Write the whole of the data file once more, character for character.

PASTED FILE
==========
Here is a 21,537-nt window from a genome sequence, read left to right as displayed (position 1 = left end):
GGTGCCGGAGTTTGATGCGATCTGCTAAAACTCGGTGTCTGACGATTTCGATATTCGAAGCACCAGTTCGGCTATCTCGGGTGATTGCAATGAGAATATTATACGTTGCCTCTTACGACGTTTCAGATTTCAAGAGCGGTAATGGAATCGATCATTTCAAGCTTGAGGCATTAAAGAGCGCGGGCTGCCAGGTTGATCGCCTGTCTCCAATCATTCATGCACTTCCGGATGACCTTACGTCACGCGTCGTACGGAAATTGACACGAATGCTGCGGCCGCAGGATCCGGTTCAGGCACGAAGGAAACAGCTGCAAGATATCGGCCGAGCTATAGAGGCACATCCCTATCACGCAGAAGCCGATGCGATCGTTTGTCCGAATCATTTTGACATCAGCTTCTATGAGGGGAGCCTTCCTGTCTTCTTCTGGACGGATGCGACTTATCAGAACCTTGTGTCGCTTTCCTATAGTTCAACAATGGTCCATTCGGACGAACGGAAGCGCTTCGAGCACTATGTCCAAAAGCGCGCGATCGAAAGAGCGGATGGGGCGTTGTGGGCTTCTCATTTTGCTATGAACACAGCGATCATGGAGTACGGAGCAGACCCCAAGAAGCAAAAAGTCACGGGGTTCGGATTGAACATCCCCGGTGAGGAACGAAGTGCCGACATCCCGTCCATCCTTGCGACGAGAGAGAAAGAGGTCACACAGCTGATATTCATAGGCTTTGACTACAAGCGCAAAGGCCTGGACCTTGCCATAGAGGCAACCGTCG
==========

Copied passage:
Here is a 21,537-nt window from a genome sequence, read left to right as displayed (position 1 = left end):
GGTGCCGGAGTTTGATGCGATCTGCTAAAACTCGGTGTCTGACGATTTCGATATTCGAAGCACCAGTTCGGCTATCTCGGGTGATTGCAATGAGAATATTATACGTTGCCTCTTACGACGTTTCAGATTTCAAGAGCGGTAATGGAATCGATCATTTCAAGCTTGAGGCATTAAAGAGCGCGGGCTGCCAGGTTGATCGCCTGTCTCCAATCATTCATGCACTTCCGGATGACCTTACGTCACGCGTCGTACGGAAATTGACACGAATGCTGCGGCCGCAGGATCCGGTTCAGGCACGAAGGAAACAGCTGCAAGATATCGGCCGAGCTATAGAGGCACATCCCTATCACGCAGAAGCCGATGCGATCGTTTGTCCGAATCATTTTGACATCAGCTTCTATGAGGGGAGCCTTCCTGTCTTCTTCTGGACGGATGCGACTTATCAGAACCTTGTGTCGCTTTCCTATAGTTCAACAATGGTCCATTCGGACGAACGGAAGCGCTTCGAGCACTATGTCCAAAAGCGCGCGATCGAAAGAGCGGATGGGGCGTTGTGGGCTTCTCATTTTGCTATGAACACAGCGATCATGGAGTACGGAGCAGACCCCAAGAAGCAAAAAGTCACGGGGTTCGGATTGAACATCCCCGGTGAGGAACGAAGTGCCGACATCCCGTCCATCCTTGCGACGAGAGAGAAAGAGGTCACACAGCTGATATTCATAGGCTTTGACTACAAGCGCAAAGGCCTGGACCTTGCCATAGAGGCAACCGTCG